Yellen Emphasizes Need for Fed to Continue Gradual Rate Hikes
The highlight of the day on Tuesday was a speech by Fed Chair Janet Yellen. She essentially said that the Fed may have overstated the labor market’s strength and rate of inflation, indicating future monetary policy will be more accommodative than previously thought.
Yellen also said the case for a gradual pace of adjustment is strengthened in the face of “significant uncertainties.” She also said the Fed should be “wary of moving too gradually” especially since “persistently easy monetary policy” might have “adverse implications for financial stability.”
Fed Chair Janet Yellen emphasized that the Federal Reserve needs to continue to continue gradual rate hikes despite broad uncertainty about the path of inflation. Finally, she added it “would be imprudent to keep monetary policy on hold until inflation is back to 2 percent.”
U.S. Dollar and Forex
The U.S. Dollar was underpinned on Tuesday by both a weaker Euro and the somewhat hawkish remarks from Fed Chair Yellen. The Euro remained under pressure due to political uncertainty in Germany stemming from mixed election results over the week-end. The dollar was driven higher by Yellen’s remarks on the need to continue with rate hikes.
Yellen’s comments combined with a rise in U.S. Treasury yields and reduced fears over North Korea helped make the U.S. Dollar a more attractive investment.
Gold price tumbled more than 1 percent on Tuesday in reaction to Yellen’s hawkish tone. Rising interest rates tend to drive up U.S. Treasury yields which in turn boost the U.S. Dollar while pressuring foreign demand for dollar-denominated commodities like gold.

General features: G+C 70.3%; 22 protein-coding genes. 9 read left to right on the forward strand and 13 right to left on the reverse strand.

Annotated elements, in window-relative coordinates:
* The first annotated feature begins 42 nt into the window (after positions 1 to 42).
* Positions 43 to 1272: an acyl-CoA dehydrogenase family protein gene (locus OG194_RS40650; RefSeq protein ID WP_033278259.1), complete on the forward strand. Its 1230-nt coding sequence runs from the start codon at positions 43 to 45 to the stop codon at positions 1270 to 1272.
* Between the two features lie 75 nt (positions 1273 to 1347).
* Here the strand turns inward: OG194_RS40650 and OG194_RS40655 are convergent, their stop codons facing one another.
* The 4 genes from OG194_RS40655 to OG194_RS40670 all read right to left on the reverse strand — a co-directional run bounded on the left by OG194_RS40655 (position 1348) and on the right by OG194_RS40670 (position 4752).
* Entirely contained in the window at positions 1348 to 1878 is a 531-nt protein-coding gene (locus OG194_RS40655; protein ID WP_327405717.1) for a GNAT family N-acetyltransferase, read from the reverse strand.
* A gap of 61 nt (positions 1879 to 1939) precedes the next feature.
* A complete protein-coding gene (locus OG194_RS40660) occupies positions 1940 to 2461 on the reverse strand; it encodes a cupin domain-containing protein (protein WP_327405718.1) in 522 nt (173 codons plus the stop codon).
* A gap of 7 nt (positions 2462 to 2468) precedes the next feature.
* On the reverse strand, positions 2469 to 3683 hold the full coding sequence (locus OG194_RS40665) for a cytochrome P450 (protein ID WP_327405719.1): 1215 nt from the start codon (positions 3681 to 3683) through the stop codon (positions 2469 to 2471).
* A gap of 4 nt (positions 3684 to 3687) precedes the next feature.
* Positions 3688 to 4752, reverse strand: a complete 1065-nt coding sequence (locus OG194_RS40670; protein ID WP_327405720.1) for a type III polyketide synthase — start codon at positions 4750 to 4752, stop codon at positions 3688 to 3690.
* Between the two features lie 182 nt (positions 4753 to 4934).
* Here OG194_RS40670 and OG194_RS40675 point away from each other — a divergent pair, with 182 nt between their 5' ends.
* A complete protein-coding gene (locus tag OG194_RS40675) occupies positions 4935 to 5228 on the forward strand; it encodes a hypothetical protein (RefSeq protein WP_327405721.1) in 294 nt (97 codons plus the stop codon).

Investors also sold so-called safe haven assets like gold as tensions eased between the U.S. and North Korea for at least one day. However, investors should note that the concerns over North Korea remain elevated.
U.S. West Texas Intermediate and international-benchmark Brent crude oil rallied early in the session on Tuesday in reaction to a threat by Turkey to cut crude exports from Iraq’s Kurdistan region as well as signs that the market rebalancing is accelerating. However, long investors decided to book profits on the rally, leading to a lower close.
According to reports, Turkish President Tayyip Erogan threatened on Monday to cut off the pipeline that carries 500,000 to 600,000 barrels of crude per day from northern Iraq to the Turkish port of Ceyhan.
This news combined with the OPEC and non-OPEC member program to reduce production by 1.8 million barrels per day has raised concerns of tighter supply. However, investors said this news may have been offset by a report from the U.S. Energy Information Administration that said production from wells in shale formations will rise for a 10th month in a row in October.
In economic news, according to the Conference Board, consumer confidence for September fell to 119.8 from 120.4 in August.
New Home Sales fell 3.4 percent in August, compared with expectations for a gain.
The S&P CoreLogic Case-Shiller U.S. National Home Price NSA Index, covering all nine U.S. census divisions, reported a 5.9 percent annual gain in July, up from 5.8 percent the previous month and better than the 5.7 percent forecast.